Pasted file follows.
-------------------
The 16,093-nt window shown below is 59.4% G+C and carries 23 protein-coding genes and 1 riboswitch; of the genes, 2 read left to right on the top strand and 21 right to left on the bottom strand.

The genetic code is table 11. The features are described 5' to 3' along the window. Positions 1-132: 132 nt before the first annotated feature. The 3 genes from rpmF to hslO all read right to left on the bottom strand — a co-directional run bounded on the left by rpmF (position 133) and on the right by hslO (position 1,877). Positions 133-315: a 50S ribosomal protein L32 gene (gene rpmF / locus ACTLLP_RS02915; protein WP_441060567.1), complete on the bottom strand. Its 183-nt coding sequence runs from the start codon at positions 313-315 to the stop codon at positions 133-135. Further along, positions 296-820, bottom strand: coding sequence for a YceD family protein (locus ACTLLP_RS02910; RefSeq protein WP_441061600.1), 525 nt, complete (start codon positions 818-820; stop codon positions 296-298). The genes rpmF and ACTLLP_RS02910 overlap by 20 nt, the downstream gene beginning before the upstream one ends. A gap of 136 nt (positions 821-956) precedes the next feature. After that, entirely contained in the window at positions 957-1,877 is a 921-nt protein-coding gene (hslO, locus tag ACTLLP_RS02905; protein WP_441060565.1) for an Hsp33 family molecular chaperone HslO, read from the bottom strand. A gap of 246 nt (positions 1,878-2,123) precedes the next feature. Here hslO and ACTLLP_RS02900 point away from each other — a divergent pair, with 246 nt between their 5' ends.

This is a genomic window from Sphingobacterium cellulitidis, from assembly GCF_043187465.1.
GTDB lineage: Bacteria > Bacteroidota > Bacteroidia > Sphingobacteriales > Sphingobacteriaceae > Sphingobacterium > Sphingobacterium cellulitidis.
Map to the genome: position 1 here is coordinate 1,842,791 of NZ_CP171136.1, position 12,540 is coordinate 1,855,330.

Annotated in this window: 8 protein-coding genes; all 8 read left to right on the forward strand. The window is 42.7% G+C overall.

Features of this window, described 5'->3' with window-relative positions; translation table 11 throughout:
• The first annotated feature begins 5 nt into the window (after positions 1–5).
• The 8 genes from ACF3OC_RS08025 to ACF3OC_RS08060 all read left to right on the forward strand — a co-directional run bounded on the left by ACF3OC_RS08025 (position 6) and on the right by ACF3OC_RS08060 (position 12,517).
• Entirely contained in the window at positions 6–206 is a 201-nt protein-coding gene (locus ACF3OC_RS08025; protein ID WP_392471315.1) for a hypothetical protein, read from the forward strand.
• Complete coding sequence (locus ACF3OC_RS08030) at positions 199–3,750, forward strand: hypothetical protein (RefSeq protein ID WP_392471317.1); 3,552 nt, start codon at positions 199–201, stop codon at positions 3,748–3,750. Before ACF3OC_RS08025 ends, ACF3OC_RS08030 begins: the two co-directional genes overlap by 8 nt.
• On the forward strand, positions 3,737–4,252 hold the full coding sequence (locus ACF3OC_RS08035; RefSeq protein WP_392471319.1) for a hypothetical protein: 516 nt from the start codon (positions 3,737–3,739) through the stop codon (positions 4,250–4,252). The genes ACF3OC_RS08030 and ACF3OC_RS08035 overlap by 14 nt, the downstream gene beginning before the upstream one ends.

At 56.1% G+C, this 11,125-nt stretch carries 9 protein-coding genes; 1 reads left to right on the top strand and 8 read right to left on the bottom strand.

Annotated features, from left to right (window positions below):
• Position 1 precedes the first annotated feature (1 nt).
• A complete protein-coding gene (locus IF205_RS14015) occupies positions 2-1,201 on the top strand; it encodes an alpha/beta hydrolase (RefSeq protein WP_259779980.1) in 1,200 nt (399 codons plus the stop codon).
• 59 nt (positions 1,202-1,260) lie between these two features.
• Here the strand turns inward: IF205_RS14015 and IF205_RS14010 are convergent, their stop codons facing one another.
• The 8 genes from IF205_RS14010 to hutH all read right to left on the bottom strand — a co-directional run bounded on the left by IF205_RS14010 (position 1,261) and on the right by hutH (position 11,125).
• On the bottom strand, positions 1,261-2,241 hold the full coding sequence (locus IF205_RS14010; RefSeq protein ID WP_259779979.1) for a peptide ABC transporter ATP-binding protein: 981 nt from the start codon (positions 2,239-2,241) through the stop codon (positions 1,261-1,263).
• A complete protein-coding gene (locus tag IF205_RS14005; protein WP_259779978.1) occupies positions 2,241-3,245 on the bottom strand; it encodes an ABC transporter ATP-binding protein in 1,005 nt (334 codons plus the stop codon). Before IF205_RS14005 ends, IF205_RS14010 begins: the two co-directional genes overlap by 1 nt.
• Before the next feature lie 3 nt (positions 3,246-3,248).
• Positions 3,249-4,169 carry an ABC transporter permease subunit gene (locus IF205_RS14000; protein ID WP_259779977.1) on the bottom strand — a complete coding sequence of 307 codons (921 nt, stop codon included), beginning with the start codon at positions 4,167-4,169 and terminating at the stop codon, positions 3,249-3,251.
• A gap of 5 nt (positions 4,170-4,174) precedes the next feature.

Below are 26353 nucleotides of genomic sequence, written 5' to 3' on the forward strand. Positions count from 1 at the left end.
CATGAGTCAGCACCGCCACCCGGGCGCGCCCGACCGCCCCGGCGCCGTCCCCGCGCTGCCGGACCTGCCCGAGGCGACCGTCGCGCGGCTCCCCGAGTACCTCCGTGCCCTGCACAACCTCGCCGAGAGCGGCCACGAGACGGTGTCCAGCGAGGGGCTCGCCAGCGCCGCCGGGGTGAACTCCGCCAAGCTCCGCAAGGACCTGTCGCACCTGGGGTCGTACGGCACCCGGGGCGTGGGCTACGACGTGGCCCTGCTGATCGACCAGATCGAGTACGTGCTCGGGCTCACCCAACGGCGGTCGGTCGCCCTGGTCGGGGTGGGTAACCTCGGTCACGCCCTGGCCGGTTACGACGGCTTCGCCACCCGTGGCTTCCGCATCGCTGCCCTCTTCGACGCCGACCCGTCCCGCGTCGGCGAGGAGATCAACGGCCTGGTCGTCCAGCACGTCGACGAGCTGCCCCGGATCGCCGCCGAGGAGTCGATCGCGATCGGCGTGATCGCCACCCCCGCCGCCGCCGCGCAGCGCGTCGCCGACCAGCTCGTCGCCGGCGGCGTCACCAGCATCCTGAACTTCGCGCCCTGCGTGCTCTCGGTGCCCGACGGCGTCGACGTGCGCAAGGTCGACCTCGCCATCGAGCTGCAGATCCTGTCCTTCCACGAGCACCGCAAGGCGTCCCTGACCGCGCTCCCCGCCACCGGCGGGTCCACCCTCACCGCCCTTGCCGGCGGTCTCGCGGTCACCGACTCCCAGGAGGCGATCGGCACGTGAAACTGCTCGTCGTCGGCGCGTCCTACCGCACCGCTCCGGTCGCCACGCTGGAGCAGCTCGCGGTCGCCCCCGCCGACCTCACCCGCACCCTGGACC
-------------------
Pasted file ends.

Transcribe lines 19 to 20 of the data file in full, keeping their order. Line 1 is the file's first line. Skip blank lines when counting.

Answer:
• The 8 genes from IF205_RS14010 to hutH all read right to left on the bottom strand — a co-directional run bounded on the left by IF205_RS14010 (position 1,261) and on the right by hutH (position 11,125).
• On the bottom strand, positions 1,261-2,241 hold the full coding sequence (locus IF205_RS14010; RefSeq protein ID WP_259779979.1) for a peptide ABC transporter ATP-binding protein: 981 nt from the start codon (positions 2,239-2,241) through the stop codon (positions 1,261-1,263).